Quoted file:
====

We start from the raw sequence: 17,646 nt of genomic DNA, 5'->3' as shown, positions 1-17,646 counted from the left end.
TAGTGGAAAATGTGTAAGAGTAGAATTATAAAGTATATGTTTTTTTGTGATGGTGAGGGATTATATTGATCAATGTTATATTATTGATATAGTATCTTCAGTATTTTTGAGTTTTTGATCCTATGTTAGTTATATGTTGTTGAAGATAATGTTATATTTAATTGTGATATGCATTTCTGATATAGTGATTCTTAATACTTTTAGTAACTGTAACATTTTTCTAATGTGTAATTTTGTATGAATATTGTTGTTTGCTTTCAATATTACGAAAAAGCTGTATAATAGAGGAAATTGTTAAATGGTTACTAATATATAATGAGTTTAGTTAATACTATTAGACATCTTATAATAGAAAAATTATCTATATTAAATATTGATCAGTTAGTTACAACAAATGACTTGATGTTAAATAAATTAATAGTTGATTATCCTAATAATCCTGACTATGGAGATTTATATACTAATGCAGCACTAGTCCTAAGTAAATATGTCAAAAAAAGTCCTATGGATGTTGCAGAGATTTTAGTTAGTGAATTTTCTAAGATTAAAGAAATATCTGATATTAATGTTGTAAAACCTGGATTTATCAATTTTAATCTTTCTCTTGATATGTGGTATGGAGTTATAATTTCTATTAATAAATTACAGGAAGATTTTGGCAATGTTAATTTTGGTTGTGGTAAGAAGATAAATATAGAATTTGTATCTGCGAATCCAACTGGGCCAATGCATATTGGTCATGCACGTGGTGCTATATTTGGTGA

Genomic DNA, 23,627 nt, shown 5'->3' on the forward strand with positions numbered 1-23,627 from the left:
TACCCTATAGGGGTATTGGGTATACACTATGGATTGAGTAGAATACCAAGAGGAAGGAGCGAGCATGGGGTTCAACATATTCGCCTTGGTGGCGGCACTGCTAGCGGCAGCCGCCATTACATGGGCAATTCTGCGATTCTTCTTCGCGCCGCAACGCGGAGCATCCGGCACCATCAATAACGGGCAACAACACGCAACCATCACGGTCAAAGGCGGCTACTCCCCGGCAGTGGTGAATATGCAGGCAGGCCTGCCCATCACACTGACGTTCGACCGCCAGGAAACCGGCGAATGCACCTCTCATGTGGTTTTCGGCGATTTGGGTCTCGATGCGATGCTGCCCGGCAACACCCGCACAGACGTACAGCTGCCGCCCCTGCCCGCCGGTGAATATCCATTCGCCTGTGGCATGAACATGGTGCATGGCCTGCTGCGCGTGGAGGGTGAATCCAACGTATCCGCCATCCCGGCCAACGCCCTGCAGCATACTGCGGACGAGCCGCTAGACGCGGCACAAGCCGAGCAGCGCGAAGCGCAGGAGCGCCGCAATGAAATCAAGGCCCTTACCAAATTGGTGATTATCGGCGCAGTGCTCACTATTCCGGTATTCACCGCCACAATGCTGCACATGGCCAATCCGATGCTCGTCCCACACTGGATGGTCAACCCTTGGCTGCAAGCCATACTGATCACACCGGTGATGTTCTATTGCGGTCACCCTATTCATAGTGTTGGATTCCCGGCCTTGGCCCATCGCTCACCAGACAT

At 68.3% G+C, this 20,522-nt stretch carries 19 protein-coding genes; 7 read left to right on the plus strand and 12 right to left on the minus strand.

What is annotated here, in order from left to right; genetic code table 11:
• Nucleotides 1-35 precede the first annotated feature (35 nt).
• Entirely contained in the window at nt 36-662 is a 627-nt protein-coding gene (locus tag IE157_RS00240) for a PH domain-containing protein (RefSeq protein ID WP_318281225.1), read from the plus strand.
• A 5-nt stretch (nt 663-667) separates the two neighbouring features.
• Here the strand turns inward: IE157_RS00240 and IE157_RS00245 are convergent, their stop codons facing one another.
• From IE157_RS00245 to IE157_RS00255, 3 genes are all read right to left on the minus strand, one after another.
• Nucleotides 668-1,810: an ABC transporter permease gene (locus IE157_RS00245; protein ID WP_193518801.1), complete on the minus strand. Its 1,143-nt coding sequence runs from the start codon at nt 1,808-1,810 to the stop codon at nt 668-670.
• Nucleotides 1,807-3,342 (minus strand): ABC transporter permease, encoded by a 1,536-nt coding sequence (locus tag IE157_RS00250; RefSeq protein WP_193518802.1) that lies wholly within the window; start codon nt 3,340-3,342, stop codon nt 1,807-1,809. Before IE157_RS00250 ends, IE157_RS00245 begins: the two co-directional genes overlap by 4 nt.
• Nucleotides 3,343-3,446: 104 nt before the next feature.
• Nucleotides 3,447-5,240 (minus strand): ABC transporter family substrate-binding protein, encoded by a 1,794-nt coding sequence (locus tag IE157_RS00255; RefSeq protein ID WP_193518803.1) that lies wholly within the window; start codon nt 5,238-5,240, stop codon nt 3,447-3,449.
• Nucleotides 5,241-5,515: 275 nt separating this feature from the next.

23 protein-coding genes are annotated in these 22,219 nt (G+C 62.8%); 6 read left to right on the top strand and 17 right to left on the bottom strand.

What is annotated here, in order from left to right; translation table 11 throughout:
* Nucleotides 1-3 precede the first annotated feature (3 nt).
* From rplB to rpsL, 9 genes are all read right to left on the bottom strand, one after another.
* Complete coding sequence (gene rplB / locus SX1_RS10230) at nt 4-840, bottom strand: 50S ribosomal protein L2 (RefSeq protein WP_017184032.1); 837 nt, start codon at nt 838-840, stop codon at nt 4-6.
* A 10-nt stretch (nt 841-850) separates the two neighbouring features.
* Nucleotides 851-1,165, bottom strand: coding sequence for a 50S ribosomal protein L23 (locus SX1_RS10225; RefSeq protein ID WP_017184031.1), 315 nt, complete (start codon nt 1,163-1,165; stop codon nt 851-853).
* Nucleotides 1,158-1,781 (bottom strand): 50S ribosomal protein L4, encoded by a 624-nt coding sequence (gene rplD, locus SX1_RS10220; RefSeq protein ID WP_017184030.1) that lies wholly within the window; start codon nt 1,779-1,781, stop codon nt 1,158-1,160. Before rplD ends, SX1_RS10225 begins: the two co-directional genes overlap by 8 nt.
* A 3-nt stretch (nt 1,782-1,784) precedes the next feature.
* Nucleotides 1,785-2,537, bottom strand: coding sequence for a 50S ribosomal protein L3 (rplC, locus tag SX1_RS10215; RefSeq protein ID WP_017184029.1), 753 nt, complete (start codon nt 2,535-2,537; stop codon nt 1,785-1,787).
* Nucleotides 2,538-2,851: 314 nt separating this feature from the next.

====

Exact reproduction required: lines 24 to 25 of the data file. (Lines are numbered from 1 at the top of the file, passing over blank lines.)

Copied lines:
* Nucleotides 1,158-1,781 (bottom strand): 50S ribosomal protein L4, encoded by a 624-nt coding sequence (gene rplD, locus SX1_RS10220; RefSeq protein ID WP_017184030.1) that lies wholly within the window; start codon nt 1,779-1,781, stop codon nt 1,158-1,160. Before rplD ends, SX1_RS10225 begins: the two co-directional genes overlap by 8 nt.
* A 3-nt stretch (nt 1,782-1,784) precedes the next feature.